Translating Mary Shelley’s Valperga into English
Historical romance, biography or Gothic fiction?
in European Gothic
Abstract only
Log-in for full text

You are not authenticated to view the full text of this chapter or article.

manchesterhive requires a subscription or purchase to access the full text of books or journals - to see content that you/your institution should have access to, please log in through your library system or with your personal username and password.

If you are authenticated and think you should have access to this title, please contact your librarian.

Non-subscribers can freely search the site, view abstracts/extracts and download selected front and end matter. 

Institutions can purchase access to individual titles; please contact manchesterhive@manchester.ac.uk for pricing options.

ACCESS TOKENS

If you have an access token for this content, you can redeem this via the link below:

Redeem token

Mary Shelley's handling of the Gothic ingredients of Valperga seems to suggest that most if not all of this kind of fiction tends to reinforce the power of patriarchy it claims to find so appalling. The historical novel format ought to have ensured commercial success; Shelley's interest and facility in historical research and biography confirmed it as a wise choice. The attribution of 'Modern Italian Romances' to Shelley prompts further speculation as to the extent of Shelley's awareness of Italian revolutionaries in exile in London during the 1830s. The boundary between what was the Shelleys' business and what was the world's business is thus destabilized by Valperga. It fictionalizes historical accounts, appropriates the past as the present, projects a critique of Italian political affairs onto an English scenario, and enrols the author's friends and neighbours in its cast list.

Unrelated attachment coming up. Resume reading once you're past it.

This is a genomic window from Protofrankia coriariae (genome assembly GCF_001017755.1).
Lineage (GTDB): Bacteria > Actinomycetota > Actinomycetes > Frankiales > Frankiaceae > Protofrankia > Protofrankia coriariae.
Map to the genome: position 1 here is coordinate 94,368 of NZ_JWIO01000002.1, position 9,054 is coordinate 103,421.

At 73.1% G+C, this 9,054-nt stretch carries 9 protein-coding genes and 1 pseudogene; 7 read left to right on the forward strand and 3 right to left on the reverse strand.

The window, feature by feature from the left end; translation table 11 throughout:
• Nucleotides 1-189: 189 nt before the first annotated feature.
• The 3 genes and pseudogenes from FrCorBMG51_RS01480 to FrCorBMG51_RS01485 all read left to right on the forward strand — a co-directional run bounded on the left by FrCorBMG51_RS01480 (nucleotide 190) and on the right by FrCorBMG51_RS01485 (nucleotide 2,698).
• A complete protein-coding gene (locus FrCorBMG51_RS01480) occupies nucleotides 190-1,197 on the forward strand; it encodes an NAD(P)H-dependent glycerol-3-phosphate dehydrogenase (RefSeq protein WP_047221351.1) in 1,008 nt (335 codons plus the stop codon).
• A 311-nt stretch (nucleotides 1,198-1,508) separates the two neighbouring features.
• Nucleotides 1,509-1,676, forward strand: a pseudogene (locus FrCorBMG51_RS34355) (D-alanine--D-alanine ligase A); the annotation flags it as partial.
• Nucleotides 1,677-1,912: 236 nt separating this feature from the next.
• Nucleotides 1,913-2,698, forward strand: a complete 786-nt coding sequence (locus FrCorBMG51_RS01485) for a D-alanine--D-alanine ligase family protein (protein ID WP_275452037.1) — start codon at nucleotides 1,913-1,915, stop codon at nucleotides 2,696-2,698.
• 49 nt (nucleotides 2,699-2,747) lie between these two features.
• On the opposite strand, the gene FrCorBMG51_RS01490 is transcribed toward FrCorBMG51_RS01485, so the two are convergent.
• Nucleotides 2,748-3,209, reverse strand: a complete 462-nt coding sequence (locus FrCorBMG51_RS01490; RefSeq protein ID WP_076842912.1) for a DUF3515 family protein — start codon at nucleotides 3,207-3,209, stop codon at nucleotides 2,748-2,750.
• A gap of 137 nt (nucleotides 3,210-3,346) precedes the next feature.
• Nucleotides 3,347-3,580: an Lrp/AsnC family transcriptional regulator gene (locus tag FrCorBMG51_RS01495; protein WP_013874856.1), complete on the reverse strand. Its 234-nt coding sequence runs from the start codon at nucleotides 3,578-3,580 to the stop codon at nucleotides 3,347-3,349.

European Gothic

A spirited exchange 1760-1960

Editor: Avril Horner

Metrics

All Time Past Year Past 30 Days
Abstract Views 90 24 3
Full Text Views 41 7 0
PDF Downloads 11 4 0